• The version made available in BURO should be the final accepted version but does not have to be the publisher’s PDF.
  • This is likely to be applicable for outputs published from 2016 onwards.

It is excellent to see the Funding Councils promoting the open access agenda and embedding it within the REF.  Making outputs freely available increases their visibility and is likely to increase their impact, not only within the academic community but in the public sphere too.  It ensures research is easily accessible to our students, politicians and policy-makers, charities and businesses and industry, as well as to potential collaborators in other countries which can help with building networks and the internationalisation of research.

Talking to academic colleagues around the University it is apparent that the normal practice is to delete previous drafts, including the final accepted version, as soon as a paper is approved for publication.   This needs to change!  Many publisher’s will already allow you to add the final accepted version of your paper to BURO (just not the version with the publisher’s header, logo, etc) and this is set to increase in light of the HEFCE consultation.  Rather than deleting the final version, add it to BRIAN so it will be freely available to everyone in the institutional repository, BURO.

We need to get into the habit now of doing this now.  BRIAN is linked to the Sherpa-Romeo database of journals so you can easily check the archiving policy of the journal.  All you need to do is:

1. Log into your BRIAN account and find the paper.

2. One of the tabs is named ’full text’.

3. If you click into this tab you will see a link near the Sherpa-Romeo logo to check your ‘publisher’s policy’.

4. Click on this and you will see the archiving policy for this particular journal, clearly stating which version of the paper can be uploaded. Ideally you are looking for your journal to be a green journal which allows the accepted version or (even better but quite rare, unless you have paid extra to make it freely available) the publisher’s version/PDF. See the screen shot. 

5. Click ‘back’ and then click on the ‘full text’ tab again and you will see a link (in a blue box) to ‘upload new file for this publication’.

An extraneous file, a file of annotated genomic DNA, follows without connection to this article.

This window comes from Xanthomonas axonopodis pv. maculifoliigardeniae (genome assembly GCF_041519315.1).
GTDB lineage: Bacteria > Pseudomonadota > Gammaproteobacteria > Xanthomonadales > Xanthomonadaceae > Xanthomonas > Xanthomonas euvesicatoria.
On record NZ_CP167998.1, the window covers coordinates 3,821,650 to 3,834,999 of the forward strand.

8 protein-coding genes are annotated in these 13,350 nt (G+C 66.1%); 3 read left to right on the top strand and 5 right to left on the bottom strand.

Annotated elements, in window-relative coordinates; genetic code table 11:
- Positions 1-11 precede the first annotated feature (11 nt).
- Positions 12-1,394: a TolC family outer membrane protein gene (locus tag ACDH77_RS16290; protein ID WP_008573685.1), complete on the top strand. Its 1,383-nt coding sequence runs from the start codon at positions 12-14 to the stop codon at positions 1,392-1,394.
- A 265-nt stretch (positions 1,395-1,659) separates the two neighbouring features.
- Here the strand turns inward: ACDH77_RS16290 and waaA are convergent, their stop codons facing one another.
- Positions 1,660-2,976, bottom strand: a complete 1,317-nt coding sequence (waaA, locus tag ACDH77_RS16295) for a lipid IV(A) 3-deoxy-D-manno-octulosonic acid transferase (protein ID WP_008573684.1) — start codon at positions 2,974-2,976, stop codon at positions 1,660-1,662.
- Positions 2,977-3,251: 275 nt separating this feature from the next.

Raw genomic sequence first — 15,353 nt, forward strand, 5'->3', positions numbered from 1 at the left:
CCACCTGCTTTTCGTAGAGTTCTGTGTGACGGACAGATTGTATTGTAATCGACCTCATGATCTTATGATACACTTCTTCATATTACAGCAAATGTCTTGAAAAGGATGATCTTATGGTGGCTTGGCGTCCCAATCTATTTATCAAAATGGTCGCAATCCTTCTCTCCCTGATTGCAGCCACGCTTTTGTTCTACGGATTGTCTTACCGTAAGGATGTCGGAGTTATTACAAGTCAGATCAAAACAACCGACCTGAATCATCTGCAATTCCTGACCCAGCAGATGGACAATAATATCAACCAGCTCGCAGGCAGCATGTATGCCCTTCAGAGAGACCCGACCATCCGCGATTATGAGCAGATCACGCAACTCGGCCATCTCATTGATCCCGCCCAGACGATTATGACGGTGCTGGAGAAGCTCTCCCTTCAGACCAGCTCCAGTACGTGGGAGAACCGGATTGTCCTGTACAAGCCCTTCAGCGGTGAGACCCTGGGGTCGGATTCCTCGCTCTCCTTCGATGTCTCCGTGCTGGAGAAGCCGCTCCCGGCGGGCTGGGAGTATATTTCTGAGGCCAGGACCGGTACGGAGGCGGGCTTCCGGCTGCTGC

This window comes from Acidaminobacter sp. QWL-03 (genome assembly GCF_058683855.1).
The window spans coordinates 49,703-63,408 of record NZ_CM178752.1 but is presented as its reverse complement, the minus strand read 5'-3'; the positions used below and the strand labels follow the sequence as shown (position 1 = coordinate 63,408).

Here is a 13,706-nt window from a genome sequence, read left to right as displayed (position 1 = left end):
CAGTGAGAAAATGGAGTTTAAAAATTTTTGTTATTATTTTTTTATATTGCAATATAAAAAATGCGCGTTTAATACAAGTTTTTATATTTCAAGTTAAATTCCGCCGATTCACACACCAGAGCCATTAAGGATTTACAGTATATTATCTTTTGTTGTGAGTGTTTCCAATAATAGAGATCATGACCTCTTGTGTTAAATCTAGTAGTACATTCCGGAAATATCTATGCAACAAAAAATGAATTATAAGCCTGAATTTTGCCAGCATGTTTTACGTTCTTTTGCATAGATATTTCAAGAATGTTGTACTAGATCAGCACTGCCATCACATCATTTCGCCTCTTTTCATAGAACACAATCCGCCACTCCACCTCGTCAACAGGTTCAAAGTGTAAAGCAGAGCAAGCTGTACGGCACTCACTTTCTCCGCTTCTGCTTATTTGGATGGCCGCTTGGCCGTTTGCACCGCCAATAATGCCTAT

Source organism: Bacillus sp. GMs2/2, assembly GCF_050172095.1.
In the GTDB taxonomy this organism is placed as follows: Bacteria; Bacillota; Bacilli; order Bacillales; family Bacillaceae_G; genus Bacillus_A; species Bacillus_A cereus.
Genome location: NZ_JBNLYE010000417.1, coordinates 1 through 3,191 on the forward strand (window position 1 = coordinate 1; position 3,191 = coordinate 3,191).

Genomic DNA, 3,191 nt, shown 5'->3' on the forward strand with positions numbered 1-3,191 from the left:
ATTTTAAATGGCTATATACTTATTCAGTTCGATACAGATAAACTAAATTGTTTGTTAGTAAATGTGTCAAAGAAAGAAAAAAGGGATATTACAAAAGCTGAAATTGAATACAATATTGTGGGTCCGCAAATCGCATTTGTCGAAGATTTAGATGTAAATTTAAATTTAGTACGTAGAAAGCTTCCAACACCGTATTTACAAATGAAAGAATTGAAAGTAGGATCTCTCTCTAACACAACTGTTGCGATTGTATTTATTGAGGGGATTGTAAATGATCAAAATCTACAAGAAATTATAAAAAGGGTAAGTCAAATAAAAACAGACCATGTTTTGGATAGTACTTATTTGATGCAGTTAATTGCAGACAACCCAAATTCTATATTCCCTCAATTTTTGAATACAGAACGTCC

6. Upload the file and follow the onscreen instructions.

7. Your full text will then automatically feed through to BURO and be available open access in the next few days.

 

In point 4 I mentioned about paying extra to the publisher at the point of acceptance to make it freely available upon publication.  This is often referred to as the gold route to open access publishing and at BU we have a central dedicated budget for paying these fees.  You can find out about the GOLD route to open access publishing here: Gold route

So the overriding message is:

LOVE YOUR DRAFTS – DON’T DELETE THEM – ADD THEM TO BRIAN!

 

 

 

CMMPH PhD students steal the show at the GLOW maternal health conference

The second Global Women’s Health Conference, held in Birmingham on November 1st, highlighted the work that still needs to be done to reduce maternal mortality. Prof Wendy Graham from the University of Aberdeen opened the conference outlining the progress to date but reminding us that there was much still to do. Her hard hitting presentation showed the unacceptable conditions of birthing rooms in many countries. She urged the audience to remember that “we do not want universal health care of poor quality.”

Rachel Arnold

This was followed by a short film produced by BU Visiting Professor Gwyneth Lewis, which tells the story of Mrs X and why she died in childbirth.

A number of presenters highlighted hospital conditions and disrespectful staff as a disincentive for women in seeking facility birth. However, Rachel Arnold, PhD student in CMMPH,  reminded the audience that the carers were women too. She noted that it is all too easy to blame health care professionals, forgetting the challenging conditions that they have to work in. In her excellent and moving presentation Rachel presented quotes from midwives and doctors in Afghanistan that brought a number of audience members to tears.

BU Prof Vanora Hundley presented work from Pakistan evaluating a decision tool to support policy makers and programme managers who are considering the potential role of clean birth kits in their strategy for care at birth.

Sheeta;

Sheetal Sharma

While PhD student Sheetal Sharma’s poster presentation Getting women to care in Nepal: A Difference in Difference analysis of a health promotion intervention stole the day winning best poster prize.   Sheetal has a unique international supervisory team led by BU and her PhD is supported by Bournemouth University with a studentship and a Santander grant.

The event was also an opportunity to publicise next year’s international conference on Midwifery and the post-MDG agenda, which will be held at Bournemouth University.

BU well represented at Global Women’s (GLOW) Research Conference

 

At tomorrow’s Global Women’s (GLOW) Research Conference at the University of Birmingham BU’s Centre for Midwifery, Maternal & Perinatal Health is very well presented.  Prof. Vanora Hundley presents her poster Clean Birth Kits to promote safe childbirth, which reports the views of policy makers and district health officers in Pakistan regarding the potential for CBKs to facilitate clean birth practices.